Thursday, January 31, 2013

No. 490 – I Feel Free

Performer: Cream
Songwriters: Jack Bruce, Pete Brown
Original Release: Fresh Cream
Year: 1966
Definitive Version: None

On the one hand, I’ve already written about The Sopranos. On the other hand, I would be remiss if I didn’t at least mention how that show got me into this song.

Because Debbie was a huge Eric Clapton fan, as I’ve mentioned, she was into Cream pretty heavily, not that I had a problem with that. She knew this song real well, but I didn’t when we first started dating. I went through a big Cream/Blind Faith phase in 1998, as I also have mentioned, and then it faded—as did any affection for this song.

Fast forward another year. I’d been watching The Sopranos since finding it late one night, as I mentioned, and the season was building to a climax. I don’t want to get too into the details. If you’ve seen the show, you know this already. If you haven’t, rent or buy the first season. Trust me: You won’t regret it.

Each episode, of course, ends with a particular song on fade out as the credits start to roll. All season long, it had been stark acoustic numbers, oldies, Frank—stuff you would associate with a story about the mob.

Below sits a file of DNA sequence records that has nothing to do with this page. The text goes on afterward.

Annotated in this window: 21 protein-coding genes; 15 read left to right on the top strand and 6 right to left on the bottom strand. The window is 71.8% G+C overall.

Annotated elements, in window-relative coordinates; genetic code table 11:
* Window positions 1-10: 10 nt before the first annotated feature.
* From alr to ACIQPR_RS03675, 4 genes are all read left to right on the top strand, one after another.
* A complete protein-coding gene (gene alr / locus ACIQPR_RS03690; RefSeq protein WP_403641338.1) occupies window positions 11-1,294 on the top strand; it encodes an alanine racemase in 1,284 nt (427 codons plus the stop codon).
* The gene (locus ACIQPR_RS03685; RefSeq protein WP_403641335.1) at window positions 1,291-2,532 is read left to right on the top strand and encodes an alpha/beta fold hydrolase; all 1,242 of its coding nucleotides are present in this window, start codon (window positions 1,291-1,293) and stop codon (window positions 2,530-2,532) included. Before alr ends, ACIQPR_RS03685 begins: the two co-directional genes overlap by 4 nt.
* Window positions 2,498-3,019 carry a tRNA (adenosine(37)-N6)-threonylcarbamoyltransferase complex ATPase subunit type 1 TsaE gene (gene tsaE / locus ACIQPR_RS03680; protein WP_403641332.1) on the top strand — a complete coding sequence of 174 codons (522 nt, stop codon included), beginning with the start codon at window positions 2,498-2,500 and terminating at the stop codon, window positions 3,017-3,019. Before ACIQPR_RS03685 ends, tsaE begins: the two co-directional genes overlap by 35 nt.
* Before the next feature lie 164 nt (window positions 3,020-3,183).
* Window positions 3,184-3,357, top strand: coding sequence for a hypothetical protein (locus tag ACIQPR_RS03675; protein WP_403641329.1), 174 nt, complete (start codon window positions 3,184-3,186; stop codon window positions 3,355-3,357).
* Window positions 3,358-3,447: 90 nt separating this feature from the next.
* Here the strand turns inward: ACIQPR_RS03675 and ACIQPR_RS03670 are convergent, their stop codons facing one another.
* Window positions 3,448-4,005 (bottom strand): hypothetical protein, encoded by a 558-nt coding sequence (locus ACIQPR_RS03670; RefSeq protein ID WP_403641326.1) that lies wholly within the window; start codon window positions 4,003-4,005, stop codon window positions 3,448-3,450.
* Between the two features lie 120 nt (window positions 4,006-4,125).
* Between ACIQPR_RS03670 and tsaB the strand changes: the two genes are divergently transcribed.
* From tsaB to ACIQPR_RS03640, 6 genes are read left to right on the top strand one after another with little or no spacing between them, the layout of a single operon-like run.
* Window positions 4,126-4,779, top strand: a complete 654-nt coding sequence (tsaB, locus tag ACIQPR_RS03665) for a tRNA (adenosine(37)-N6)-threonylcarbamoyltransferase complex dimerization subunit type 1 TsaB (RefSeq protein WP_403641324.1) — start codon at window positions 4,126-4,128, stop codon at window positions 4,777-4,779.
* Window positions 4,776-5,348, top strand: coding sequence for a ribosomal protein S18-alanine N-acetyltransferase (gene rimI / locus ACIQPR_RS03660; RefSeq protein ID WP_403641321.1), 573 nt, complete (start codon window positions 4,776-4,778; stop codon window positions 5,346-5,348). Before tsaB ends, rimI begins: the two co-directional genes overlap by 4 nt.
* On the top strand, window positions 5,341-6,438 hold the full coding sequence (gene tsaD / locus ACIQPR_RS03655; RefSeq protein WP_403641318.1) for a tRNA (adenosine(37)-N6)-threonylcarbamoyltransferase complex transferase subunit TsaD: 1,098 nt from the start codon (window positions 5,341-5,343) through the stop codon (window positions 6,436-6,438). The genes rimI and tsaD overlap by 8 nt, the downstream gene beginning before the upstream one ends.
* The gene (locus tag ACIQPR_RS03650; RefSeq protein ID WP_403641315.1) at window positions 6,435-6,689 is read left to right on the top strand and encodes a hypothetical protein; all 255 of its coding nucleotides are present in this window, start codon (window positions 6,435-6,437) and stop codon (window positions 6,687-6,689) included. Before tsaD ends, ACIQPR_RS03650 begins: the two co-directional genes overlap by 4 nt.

Then we get to the second-to-last episode, which was nothing short of riveting. It wound up with Tony Soprano on the phone talking to his shrink, saying “All in all, I feel pretty good. When I find out who took a shot at me, I’ll feel even better.” Cue this song’s vocal intro and jaunty Sixties-rock pace.

It was astonishing—not only because it was the first rock song used all season, but also because it produced what, in my inexpert opinion, was a perfect ending. A perfect ending is not to be dismissed, because they are so rare. A perfect ending can take your breath away, at least it can for me. Examples include: A River Runs Through It, Goodfellas, the finale of Six Feet Under.

The Sopranos had two: the aforementioned second-to-last episode of the first season and the last episode of the first season, which featured State Trooper from Bruce Springsteen’s Nebraska album as the credit closer.

All writers aspire to nail it at least once, and David Chase did it on back-to-back episodes of a single show, in my opinion. Needless to say, but I’ll say it anyway, the pressure will be on me to stick the dismount when we finally reach the end of this here blog next year.

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